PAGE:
Tiger game played with forty

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Meurimueng-rimueng peuet ploh is a two-player abstract strategy board game from Sumatra, Indonesia. The last part of the name, ploh, is sometimes spelled "plo". It is specifically played by the Acehnese. The game was published in the book entitled "The Achehnese" by Hurgronje, O'Sullivan, and Wilkinson in 1906 and described on page 204.[1] It is also played in Java, Indonesia where it is called Dam-daman.[1] However, Dam-daman is also a general term for draughts or checkers in Indonesia. The game is also played in India especially in Punjab where it is called Ratti-chitti-bakri. The game is basically an enlarged version of Alquerque. It is specifically four times the size of an Alquerque board which is the same board used for Zamma. The rules are exactly those of Alquerque, except that captures are not compulsory.

Meurimueng-rimueng peuet ploh translates to "tiger game played with forty".


The board is composed of four Alquerque boards joined together to form a large square board consisting of 81 intersection points. There are a total of 80 game pieces, 40 of which are black played by one player, and the other 40 are white played by the other player.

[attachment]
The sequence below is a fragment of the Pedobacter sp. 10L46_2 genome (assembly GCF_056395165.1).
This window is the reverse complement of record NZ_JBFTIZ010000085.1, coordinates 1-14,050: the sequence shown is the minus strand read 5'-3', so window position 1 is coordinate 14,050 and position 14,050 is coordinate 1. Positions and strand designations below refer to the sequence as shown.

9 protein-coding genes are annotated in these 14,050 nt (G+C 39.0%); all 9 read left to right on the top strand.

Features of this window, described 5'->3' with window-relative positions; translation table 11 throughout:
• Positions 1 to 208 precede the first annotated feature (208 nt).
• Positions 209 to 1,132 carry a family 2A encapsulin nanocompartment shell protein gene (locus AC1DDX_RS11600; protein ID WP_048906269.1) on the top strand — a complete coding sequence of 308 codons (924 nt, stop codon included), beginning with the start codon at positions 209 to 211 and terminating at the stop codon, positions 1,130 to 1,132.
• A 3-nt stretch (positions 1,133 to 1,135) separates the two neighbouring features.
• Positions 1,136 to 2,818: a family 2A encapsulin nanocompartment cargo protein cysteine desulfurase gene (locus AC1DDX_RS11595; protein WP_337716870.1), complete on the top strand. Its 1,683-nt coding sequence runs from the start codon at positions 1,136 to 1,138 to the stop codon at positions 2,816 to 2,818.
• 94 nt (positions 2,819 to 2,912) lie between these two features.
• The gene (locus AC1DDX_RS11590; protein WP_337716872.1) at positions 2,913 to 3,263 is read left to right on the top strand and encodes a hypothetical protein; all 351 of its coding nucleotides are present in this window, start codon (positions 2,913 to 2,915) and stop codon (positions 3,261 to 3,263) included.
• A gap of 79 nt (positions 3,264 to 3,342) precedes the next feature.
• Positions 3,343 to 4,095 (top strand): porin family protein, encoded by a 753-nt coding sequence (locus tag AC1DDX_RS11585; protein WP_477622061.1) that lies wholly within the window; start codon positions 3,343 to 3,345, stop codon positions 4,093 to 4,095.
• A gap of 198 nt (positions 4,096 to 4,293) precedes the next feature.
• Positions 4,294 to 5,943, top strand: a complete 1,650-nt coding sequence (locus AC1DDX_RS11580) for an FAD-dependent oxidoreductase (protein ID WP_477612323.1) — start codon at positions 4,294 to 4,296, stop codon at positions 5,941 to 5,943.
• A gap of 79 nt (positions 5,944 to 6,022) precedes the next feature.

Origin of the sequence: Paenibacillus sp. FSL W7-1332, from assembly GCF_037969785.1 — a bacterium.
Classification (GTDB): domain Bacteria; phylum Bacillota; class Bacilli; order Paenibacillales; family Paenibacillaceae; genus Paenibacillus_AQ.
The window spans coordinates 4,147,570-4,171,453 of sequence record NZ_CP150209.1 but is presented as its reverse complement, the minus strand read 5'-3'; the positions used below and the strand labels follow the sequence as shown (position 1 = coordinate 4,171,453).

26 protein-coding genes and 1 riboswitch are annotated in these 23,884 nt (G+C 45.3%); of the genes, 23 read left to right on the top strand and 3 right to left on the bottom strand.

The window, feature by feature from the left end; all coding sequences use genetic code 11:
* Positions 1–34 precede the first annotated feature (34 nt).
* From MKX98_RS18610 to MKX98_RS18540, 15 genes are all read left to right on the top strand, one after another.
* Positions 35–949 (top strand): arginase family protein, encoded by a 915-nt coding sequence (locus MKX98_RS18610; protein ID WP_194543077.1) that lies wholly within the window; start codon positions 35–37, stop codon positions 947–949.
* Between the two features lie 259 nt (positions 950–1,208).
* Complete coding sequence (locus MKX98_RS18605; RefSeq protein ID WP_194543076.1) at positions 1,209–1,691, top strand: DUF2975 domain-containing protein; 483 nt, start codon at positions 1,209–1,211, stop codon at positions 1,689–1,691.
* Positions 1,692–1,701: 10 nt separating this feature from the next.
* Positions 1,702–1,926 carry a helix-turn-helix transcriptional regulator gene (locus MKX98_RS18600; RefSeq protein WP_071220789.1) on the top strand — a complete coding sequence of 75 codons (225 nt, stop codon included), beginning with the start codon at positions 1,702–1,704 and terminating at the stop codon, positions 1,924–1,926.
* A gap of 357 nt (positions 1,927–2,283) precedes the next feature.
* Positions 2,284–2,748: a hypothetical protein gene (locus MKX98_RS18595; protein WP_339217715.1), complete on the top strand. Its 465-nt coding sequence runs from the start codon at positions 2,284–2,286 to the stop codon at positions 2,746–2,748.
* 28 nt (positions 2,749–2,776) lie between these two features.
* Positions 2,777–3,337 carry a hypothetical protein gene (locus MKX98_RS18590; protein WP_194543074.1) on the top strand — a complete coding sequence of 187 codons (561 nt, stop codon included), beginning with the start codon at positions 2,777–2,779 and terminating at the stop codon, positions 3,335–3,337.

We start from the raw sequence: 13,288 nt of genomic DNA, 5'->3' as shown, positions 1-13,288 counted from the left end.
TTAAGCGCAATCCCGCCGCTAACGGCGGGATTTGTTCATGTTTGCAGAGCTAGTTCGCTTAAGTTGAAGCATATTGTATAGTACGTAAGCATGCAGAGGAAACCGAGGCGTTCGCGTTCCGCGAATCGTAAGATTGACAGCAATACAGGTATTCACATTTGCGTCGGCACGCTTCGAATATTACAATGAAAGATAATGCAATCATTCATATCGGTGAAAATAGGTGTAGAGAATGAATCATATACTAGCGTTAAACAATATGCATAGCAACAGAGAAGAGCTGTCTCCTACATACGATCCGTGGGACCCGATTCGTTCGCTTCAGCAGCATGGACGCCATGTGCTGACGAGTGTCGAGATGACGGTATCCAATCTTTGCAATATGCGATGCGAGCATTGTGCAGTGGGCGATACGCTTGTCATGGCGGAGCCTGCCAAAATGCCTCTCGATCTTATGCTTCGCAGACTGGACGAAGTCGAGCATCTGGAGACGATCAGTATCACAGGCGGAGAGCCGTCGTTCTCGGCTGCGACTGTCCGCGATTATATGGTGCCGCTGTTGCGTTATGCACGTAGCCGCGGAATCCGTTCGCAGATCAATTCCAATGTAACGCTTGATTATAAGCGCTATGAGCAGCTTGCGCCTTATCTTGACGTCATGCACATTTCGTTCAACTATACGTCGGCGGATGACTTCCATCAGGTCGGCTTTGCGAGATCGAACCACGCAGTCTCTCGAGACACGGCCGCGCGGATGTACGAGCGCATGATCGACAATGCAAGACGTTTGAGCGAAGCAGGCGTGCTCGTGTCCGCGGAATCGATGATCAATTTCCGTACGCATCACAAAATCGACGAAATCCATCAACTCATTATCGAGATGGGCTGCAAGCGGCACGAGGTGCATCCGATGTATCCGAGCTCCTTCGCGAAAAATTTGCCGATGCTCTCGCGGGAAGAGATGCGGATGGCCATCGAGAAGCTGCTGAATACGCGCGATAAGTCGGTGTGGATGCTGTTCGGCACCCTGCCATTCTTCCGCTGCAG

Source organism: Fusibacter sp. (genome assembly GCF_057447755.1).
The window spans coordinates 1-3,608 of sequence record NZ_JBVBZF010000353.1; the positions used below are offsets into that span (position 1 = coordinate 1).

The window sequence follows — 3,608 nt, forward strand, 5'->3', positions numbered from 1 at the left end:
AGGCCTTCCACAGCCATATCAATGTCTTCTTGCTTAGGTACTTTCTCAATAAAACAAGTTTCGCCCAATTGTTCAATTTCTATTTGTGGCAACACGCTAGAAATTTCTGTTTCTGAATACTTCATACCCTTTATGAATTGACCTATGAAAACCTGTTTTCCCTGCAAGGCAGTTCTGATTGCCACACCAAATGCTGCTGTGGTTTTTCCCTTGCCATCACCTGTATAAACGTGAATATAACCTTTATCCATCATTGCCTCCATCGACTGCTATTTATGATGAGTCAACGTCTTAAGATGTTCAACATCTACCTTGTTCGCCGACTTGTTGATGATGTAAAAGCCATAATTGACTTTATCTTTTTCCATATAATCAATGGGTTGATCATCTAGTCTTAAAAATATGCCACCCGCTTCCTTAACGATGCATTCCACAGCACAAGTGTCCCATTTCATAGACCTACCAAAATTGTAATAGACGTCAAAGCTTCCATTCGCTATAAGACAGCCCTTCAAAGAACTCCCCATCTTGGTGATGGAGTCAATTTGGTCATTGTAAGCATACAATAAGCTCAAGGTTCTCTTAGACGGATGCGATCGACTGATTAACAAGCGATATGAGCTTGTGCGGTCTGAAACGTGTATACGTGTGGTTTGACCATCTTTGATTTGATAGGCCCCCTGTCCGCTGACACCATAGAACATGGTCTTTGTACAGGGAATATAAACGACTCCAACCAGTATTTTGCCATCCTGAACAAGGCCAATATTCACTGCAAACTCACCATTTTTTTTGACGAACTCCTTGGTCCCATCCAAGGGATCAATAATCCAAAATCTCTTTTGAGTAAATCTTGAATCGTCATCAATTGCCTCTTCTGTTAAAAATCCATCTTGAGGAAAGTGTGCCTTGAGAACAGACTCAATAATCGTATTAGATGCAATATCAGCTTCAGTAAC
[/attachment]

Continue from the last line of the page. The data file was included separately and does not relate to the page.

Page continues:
Players decide what color to play, and who starts first.


  • Each player places their pieces on their half of the board, and on the fifth rank place their pieces to the right (from their perspective) of the central intersection point. This central intersection point of the fifth rank (and actually of the whole board) is the only intersection point left vacant at the beginning of the game, and it is called the pusat (navel) in Acehnese.[1]
  • Players take turns making a move or a capture.
  • A player may move a piece (in any direction) along a marked line onto a vacant adjacent point on the board, and this ends the player's turn.
  • A player may capture an adjacent enemy piece by the short leap as in draughts and Alquerque. The player's piece must be adjacent to the enemy piece, leap over it along a marked straight line, and land onto a vacant point immediately beyond. When possible, the player's piece may continue capturing within the same turn, but a player can decide when to stop capturing and thus end the turn.
  • Captured piece(s) are removed from the board.
  • Capturing is not compulsory.
  • The player who captures all of their opponent's pieces is the winner.

Related Games[edit]

External links[edit]


  1. ^ a b c Hurgronje, Christiaan Snouck; O'Sullivan, Arthur Warren Swete; Wilkinson, Richard James. "The Achehnese". Google Books. E.J. Brill Leyden 1906. Retrieved 2016-06-23.